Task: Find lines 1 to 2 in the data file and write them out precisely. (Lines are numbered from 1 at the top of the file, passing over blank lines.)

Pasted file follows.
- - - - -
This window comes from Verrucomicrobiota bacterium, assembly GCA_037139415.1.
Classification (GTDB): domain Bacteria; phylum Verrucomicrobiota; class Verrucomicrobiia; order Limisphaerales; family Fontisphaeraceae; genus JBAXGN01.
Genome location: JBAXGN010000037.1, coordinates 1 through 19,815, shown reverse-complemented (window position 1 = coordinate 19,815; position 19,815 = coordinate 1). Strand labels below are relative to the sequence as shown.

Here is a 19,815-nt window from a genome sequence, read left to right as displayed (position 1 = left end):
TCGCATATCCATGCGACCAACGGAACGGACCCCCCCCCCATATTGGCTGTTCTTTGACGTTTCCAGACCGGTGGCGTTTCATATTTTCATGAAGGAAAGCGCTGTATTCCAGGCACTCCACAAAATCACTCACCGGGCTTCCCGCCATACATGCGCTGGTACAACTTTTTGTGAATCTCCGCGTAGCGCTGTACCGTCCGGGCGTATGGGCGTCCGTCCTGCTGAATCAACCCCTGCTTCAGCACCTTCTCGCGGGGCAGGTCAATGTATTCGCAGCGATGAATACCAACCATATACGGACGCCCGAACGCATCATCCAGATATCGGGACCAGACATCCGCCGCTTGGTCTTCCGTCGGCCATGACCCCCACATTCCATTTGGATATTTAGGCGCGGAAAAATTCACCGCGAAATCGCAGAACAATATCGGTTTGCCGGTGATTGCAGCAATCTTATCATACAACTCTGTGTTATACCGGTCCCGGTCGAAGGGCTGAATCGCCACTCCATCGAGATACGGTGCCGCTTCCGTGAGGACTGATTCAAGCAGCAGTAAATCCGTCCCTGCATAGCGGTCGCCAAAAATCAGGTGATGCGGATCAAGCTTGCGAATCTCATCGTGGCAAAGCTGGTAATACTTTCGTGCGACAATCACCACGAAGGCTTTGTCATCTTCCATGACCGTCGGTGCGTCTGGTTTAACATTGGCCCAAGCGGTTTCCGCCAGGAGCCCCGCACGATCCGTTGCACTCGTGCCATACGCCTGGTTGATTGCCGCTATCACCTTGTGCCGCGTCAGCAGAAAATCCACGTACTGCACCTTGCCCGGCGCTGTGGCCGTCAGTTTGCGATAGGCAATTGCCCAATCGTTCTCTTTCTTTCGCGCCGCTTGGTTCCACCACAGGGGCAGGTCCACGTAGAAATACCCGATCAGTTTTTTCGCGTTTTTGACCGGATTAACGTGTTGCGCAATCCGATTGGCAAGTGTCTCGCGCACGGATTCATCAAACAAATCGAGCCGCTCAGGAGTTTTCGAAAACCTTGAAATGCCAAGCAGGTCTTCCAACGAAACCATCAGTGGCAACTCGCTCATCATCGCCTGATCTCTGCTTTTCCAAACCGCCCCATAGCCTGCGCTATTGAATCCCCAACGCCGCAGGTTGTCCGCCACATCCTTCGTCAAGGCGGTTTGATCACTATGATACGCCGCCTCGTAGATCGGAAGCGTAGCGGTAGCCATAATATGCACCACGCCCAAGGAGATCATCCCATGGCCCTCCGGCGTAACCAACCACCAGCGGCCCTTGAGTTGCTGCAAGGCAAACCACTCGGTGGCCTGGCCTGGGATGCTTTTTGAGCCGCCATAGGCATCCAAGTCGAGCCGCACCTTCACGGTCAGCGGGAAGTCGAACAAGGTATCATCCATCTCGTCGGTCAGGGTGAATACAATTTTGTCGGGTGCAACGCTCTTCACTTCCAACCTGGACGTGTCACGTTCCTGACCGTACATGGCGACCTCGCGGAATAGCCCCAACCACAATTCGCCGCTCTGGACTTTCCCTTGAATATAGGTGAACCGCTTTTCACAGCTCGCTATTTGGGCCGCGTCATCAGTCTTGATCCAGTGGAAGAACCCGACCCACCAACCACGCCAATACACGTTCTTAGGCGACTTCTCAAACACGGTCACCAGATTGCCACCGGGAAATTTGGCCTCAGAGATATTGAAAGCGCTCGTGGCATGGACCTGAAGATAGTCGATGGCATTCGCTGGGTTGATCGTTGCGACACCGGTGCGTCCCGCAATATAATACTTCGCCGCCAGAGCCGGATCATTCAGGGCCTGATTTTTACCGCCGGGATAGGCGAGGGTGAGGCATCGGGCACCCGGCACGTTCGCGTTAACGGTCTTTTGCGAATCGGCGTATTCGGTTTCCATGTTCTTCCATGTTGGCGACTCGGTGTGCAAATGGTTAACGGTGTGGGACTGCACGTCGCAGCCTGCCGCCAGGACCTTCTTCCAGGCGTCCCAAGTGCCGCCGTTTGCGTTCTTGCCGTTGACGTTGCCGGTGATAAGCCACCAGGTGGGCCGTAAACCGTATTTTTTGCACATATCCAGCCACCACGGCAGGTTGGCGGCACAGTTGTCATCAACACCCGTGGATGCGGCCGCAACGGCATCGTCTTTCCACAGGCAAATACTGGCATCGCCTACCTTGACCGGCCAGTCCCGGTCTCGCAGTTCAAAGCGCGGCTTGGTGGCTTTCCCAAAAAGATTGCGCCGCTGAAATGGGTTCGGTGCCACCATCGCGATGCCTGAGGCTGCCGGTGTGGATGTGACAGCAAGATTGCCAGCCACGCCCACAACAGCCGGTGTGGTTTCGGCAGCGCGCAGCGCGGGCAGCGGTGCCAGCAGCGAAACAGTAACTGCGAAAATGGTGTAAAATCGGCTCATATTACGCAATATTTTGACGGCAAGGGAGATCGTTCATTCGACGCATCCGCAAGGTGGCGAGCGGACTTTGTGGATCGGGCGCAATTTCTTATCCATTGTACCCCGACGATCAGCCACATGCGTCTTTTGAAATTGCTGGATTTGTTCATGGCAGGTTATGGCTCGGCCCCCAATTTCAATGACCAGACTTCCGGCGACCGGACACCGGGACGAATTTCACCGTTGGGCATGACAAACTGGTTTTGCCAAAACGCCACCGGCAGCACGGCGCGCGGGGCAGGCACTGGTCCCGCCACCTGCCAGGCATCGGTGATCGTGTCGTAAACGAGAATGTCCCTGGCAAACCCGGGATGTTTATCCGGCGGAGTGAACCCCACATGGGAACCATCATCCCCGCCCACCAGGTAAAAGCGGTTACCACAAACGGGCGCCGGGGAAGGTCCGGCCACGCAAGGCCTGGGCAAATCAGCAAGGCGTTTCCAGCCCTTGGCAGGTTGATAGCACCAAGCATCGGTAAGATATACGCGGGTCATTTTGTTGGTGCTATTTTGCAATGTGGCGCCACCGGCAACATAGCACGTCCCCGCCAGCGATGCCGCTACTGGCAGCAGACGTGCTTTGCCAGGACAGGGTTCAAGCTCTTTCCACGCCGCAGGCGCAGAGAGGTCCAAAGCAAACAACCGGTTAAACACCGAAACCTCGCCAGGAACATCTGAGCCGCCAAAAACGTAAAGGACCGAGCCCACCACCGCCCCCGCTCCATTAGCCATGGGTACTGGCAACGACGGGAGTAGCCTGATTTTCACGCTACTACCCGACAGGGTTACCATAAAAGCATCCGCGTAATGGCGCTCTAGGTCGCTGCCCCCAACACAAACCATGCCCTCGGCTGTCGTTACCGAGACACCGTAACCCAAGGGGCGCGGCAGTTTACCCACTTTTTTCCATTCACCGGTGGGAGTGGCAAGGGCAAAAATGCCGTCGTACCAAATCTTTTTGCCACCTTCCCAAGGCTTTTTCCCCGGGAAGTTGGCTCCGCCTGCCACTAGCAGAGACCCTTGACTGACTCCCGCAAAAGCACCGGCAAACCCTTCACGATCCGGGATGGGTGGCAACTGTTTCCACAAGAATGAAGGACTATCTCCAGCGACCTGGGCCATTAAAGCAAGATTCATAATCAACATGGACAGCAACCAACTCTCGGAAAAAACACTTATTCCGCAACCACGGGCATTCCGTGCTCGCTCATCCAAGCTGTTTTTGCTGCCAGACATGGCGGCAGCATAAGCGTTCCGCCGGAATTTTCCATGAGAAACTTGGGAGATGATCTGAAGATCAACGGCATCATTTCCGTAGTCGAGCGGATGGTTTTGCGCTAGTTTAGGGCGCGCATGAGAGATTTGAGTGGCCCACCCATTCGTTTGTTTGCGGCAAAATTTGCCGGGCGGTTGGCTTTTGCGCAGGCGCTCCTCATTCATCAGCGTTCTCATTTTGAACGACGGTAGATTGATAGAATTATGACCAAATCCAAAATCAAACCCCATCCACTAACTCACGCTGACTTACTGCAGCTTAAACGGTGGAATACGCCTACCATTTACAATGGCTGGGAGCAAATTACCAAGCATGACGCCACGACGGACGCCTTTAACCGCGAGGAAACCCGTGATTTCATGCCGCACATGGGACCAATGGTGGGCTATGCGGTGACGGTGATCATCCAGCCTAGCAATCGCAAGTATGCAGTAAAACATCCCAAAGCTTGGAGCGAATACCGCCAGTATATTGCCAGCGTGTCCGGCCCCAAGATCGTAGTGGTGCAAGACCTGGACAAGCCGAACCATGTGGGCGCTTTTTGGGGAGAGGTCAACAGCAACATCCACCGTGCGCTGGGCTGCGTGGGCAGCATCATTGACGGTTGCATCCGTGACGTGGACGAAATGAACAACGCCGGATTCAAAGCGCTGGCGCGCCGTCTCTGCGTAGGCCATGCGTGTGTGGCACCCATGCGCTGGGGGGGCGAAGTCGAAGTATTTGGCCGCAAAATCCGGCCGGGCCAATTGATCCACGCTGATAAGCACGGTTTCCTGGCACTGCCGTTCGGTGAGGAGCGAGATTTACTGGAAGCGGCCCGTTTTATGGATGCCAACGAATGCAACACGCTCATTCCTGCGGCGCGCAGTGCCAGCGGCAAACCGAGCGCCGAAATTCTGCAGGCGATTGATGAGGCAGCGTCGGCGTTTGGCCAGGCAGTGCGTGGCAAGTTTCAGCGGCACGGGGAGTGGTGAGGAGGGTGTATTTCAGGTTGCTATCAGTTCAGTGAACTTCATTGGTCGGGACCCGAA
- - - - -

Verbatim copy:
This window comes from Verrucomicrobiota bacterium, assembly GCA_037139415.1.
Classification (GTDB): domain Bacteria; phylum Verrucomicrobiota; class Verrucomicrobiia; order Limisphaerales; family Fontisphaeraceae; genus JBAXGN01.